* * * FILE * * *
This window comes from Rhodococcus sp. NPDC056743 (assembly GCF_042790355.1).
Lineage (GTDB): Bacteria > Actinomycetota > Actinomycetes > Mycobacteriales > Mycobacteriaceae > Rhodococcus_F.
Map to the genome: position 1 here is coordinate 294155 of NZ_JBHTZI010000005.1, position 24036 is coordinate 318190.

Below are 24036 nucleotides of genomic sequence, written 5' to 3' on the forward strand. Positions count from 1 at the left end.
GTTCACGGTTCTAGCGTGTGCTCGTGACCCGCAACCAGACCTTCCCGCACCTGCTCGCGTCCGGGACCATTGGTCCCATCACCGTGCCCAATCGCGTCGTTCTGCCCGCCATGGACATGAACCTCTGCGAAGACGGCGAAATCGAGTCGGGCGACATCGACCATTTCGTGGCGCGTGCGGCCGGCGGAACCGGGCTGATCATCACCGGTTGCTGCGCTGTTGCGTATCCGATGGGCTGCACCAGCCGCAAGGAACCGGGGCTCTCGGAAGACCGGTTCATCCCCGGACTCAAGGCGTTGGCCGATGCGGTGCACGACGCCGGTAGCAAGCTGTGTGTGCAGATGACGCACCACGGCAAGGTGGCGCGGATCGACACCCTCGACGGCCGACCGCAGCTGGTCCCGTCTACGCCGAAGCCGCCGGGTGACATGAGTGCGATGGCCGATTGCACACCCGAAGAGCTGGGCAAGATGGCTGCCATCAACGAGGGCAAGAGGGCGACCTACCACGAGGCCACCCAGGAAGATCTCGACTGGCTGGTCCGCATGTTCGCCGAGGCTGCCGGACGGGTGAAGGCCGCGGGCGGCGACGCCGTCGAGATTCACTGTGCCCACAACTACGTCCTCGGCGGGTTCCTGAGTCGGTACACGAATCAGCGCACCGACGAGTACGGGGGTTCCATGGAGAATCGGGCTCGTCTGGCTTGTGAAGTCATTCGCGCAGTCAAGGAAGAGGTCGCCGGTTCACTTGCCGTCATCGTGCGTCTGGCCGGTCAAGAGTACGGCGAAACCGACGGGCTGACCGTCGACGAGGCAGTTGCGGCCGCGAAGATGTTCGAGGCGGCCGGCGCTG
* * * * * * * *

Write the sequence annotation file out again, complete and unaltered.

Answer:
This window comes from Rhodococcus sp. NPDC056743 (assembly GCF_042790355.1).
Lineage (GTDB): Bacteria > Actinomycetota > Actinomycetes > Mycobacteriales > Mycobacteriaceae > Rhodococcus_F.
Map to the genome: position 1 here is coordinate 294155 of NZ_JBHTZI010000005.1, position 24036 is coordinate 318190.

Below are 24036 nucleotides of genomic sequence, written 5' to 3' on the forward strand. Positions count from 1 at the left end.
GTTCACGGTTCTAGCGTGTGCTCGTGACCCGCAACCAGACCTTCCCGCACCTGCTCGCGTCCGGGACCATTGGTCCCATCACCGTGCCCAATCGCGTCGTTCTGCCCGCCATGGACATGAACCTCTGCGAAGACGGCGAAATCGAGTCGGGCGACATCGACCATTTCGTGGCGCGTGCGGCCGGCGGAACCGGGCTGATCATCACCGGTTGCTGCGCTGTTGCGTATCCGATGGGCTGCACCAGCCGCAAGGAACCGGGGCTCTCGGAAGACCGGTTCATCCCCGGACTCAAGGCGTTGGCCGATGCGGTGCACGACGCCGGTAGCAAGCTGTGTGTGCAGATGACGCACCACGGCAAGGTGGCGCGGATCGACACCCTCGACGGCCGACCGCAGCTGGTCCCGTCTACGCCGAAGCCGCCGGGTGACATGAGTGCGATGGCCGATTGCACACCCGAAGAGCTGGGCAAGATGGCTGCCATCAACGAGGGCAAGAGGGCGACCTACCACGAGGCCACCCAGGAAGATCTCGACTGGCTGGTCCGCATGTTCGCCGAGGCTGCCGGACGGGTGAAGGCCGCGGGCGGCGACGCCGTCGAGATTCACTGTGCCCACAACTACGTCCTCGGCGGGTTCCTGAGTCGGTACACGAATCAGCGCACCGACGAGTACGGGGGTTCCATGGAGAATCGGGCTCGTCTGGCTTGTGAAGTCATTCGCGCAGTCAAGGAAGAGGTCGCCGGTTCACTTGCCGTCATCGTGCGTCTGGCCGGTCAAGAGTACGGCGAAACCGACGGGCTGACCGTCGACGAGGCAGTTGCGGCCGCGAAGATGTTCGAGGCGGCCGGCGCTG